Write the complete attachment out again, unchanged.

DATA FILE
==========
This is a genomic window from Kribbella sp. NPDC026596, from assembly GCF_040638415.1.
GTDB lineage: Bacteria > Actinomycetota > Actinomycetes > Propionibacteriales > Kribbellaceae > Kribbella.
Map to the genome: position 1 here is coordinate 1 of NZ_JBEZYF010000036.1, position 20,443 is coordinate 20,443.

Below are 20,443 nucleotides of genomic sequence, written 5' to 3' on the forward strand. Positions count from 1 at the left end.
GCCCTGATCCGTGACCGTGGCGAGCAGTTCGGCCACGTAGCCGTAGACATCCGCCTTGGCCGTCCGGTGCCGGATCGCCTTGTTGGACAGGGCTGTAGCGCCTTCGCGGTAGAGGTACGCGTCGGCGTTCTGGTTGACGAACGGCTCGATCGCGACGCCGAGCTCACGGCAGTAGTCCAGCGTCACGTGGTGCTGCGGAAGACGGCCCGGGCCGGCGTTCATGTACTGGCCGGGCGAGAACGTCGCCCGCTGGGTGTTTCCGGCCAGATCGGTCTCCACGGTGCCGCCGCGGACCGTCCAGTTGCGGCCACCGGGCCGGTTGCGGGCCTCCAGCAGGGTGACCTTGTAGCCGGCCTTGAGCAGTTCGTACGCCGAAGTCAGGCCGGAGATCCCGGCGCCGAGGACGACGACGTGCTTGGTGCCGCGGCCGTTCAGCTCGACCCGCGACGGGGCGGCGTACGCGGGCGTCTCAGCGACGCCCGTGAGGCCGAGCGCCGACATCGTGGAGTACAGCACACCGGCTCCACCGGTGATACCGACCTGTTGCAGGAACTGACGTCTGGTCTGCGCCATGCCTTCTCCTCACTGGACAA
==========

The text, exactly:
This is a genomic window from Kribbella sp. NPDC026596, from assembly GCF_040638415.1.
GTDB lineage: Bacteria > Actinomycetota > Actinomycetes > Propionibacteriales > Kribbellaceae > Kribbella.
Map to the genome: position 1 here is coordinate 1 of NZ_JBEZYF010000036.1, position 20,443 is coordinate 20,443.

Below are 20,443 nucleotides of genomic sequence, written 5' to 3' on the forward strand. Positions count from 1 at the left end.
GCCCTGATCCGTGACCGTGGCGAGCAGTTCGGCCACGTAGCCGTAGACATCCGCCTTGGCCGTCCGGTGCCGGATCGCCTTGTTGGACAGGGCTGTAGCGCCTTCGCGGTAGAGGTACGCGTCGGCGTTCTGGTTGACGAACGGCTCGATCGCGACGCCGAGCTCACGGCAGTAGTCCAGCGTCACGTGGTGCTGCGGAAGACGGCCCGGGCCGGCGTTCATGTACTGGCCGGGCGAGAACGTCGCCCGCTGGGTGTTTCCGGCCAGATCGGTCTCCACGGTGCCGCCGCGGACCGTCCAGTTGCGGCCACCGGGCCGGTTGCGGGCCTCCAGCAGGGTGACCTTGTAGCCGGCCTTGAGCAGTTCGTACGCCGAAGTCAGGCCGGAGATCCCGGCGCCGAGGACGACGACGTGCTTGGTGCCGCGGCCGTTCAGCTCGACCCGCGACGGGGCGGCGTACGCGGGCGTCTCAGCGACGCCCGTGAGGCCGAGCGCCGACATCGTGGAGTACAGCACACCGGCTCCACCGGTGATACCGACCTGTTGCAGGAACTGACGTCTGGTCTGCGCCATGCCTTCTCCTCACTGGACAA